Lately I’ve been thinking a lot about a friend I used to have. Or, rather, about one of her little habits. Sarah (not her real name, but it could have been) kept a small piece of satin cloth in her pocket – she had one in her trousers, skirts, dresses and later in the pocket of her dressing gown when she was too ill to get dressed. Occasionally, she’d rub the fabric between her fingers.
‘It calms me down,’ she once told me.
We were sitting opposite each other in the lounge of her new married quarter; a house in Plymouth she and her naval husband had moved into a few days earlier, together with their three small children. Sarah was apologetic about ‘the mess’, but all I could see were a couple of unopened boxes and several John Lewis bags tidied up in the corner of the room. (Her husband joked that their house was really just an extension to the John Lewis warehouse, because Sarah would always have something or other ready to be returned to the store.) She must have seen me spot her right hand slipping into the pocket of her gathered skirt (this was early Nineties when Laura Ashley flower prints used in abundance was high fashion).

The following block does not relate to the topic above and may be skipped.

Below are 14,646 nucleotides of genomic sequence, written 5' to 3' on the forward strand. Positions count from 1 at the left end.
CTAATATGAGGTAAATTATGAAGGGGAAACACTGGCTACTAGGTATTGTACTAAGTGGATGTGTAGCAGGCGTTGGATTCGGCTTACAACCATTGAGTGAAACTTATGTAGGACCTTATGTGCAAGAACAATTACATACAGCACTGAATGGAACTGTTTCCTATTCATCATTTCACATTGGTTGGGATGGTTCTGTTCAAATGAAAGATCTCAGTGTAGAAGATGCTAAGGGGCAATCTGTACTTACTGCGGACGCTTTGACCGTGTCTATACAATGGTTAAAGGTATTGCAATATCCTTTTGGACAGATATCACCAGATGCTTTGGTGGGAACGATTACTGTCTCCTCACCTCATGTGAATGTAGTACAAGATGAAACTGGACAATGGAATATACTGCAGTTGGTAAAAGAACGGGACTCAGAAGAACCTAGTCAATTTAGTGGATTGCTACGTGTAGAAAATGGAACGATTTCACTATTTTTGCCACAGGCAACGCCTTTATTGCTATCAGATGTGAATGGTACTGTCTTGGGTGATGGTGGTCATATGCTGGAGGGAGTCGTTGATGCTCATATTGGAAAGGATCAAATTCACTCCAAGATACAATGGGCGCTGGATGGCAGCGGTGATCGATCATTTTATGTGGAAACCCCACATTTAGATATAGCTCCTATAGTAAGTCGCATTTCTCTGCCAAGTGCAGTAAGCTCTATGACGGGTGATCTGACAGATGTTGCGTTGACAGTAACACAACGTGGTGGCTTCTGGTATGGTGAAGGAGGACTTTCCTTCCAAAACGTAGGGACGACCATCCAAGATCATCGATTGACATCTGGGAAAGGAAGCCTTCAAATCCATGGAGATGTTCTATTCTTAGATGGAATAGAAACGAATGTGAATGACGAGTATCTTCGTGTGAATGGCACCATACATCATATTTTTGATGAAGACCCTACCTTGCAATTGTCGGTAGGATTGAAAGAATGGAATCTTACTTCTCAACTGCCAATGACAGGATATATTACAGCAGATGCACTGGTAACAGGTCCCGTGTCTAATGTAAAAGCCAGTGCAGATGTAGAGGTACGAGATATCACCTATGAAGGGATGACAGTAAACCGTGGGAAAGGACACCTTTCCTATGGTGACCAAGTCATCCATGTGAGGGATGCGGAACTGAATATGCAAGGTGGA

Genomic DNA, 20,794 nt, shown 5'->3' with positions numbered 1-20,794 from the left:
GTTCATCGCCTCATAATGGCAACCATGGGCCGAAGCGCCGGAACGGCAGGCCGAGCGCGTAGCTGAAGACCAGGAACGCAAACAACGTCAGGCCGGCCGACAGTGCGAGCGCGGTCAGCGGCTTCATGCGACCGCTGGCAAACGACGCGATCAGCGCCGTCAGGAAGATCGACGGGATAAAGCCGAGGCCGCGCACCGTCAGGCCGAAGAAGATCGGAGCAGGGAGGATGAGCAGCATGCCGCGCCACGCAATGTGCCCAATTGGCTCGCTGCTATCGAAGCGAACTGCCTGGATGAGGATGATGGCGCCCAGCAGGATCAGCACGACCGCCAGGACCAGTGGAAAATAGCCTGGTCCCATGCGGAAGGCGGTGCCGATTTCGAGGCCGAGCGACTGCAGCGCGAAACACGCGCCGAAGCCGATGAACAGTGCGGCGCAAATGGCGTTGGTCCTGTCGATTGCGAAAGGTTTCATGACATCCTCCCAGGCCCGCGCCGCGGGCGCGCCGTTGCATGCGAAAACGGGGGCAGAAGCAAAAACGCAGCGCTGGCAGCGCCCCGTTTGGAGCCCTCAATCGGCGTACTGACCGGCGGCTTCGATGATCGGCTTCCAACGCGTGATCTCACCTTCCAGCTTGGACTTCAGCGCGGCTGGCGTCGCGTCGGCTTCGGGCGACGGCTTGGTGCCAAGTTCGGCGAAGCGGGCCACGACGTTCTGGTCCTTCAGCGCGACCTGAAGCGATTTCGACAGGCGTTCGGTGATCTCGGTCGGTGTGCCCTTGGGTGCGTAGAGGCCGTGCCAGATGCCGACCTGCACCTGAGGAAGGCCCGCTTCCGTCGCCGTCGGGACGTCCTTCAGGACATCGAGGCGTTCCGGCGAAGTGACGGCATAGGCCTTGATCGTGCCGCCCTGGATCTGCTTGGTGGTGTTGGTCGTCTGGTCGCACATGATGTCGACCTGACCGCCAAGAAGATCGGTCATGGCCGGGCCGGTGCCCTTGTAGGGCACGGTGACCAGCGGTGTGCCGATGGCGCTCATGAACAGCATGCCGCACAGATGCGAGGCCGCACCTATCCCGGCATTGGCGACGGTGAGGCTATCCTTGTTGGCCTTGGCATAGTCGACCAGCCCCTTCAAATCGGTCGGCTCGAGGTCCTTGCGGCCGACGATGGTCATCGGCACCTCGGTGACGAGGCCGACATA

‘I can’t remember when I started this, I think I was five or six,’ Sarah said and produced a small, frayed piece of deep blue satin lining fabric out of her pocket. She saw my puzzlement and pushed it back into the folds of the skirt and explained, ‘Just touching it makes me calm down. It’s silly, really.’ Her pale face was flushed.
Three years later we lost Sarah to cervical cancer, at the tender age of 35. Still, after fifteen years, I think of her often and miss her terribly.